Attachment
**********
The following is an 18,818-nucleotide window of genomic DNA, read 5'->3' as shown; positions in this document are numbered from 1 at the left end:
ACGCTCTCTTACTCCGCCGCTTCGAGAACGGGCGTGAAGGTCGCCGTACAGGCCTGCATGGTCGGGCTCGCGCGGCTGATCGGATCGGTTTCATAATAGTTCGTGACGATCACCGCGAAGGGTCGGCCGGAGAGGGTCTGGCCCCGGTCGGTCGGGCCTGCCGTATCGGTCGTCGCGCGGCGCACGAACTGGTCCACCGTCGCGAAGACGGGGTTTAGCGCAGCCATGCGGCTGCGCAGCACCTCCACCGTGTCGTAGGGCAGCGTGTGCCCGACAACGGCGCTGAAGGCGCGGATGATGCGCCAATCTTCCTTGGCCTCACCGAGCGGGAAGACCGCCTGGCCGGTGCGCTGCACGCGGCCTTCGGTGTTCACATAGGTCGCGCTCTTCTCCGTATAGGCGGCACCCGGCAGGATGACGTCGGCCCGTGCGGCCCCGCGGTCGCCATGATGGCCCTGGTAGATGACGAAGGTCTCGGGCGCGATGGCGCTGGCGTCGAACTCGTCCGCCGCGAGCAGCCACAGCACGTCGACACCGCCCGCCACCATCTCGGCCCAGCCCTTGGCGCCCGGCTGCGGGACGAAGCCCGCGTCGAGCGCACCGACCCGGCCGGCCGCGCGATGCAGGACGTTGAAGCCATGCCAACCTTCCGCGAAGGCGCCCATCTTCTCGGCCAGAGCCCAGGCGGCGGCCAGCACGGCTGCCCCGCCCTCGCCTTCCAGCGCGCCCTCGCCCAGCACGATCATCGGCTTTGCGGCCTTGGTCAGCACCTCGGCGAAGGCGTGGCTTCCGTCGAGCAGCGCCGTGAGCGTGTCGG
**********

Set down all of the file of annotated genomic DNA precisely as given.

The following is an 18,818-nucleotide window of genomic DNA, read 5'->3' as shown; positions in this document are numbered from 1 at the left end:
ACGCTCTCTTACTCCGCCGCTTCGAGAACGGGCGTGAAGGTCGCCGTACAGGCCTGCATGGTCGGGCTCGCGCGGCTGATCGGATCGGTTTCATAATAGTTCGTGACGATCACCGCGAAGGGTCGGCCGGAGAGGGTCTGGCCCCGGTCGGTCGGGCCTGCCGTATCGGTCGTCGCGCGGCGCACGAACTGGTCCACCGTCGCGAAGACGGGGTTTAGCGCAGCCATGCGGCTGCGCAGCACCTCCACCGTGTCGTAGGGCAGCGTGTGCCCGACAACGGCGCTGAAGGCGCGGATGATGCGCCAATCTTCCTTGGCCTCACCGAGCGGGAAGACCGCCTGGCCGGTGCGCTGCACGCGGCCTTCGGTGTTCACATAGGTCGCGCTCTTCTCCGTATAGGCGGCACCCGGCAGGATGACGTCGGCCCGTGCGGCCCCGCGGTCGCCATGATGGCCCTGGTAGATGACGAAGGTCTCGGGCGCGATGGCGCTGGCGTCGAACTCGTCCGCCGCGAGCAGCCACAGCACGTCGACACCGCCCGCCACCATCTCGGCCCAGCCCTTGGCGCCCGGCTGCGGGACGAAGCCCGCGTCGAGCGCACCGACCCGGCCGGCCGCGCGATGCAGGACGTTGAAGCCATGCCAACCTTCCGCGAAGGCGCCCATCTTCTCGGCCAGAGCCCAGGCGGCGGCCAGCACGGCTGCCCCGCCCTCGCCTTCCAGCGCGCCCTCGCCCAGCACGATCATCGGCTTTGCGGCCTTGGTCAGCACCTCGGCGAAGGCGTGGCTTCCGTCGAGCAGCGCCGTGAGCGTGTCGG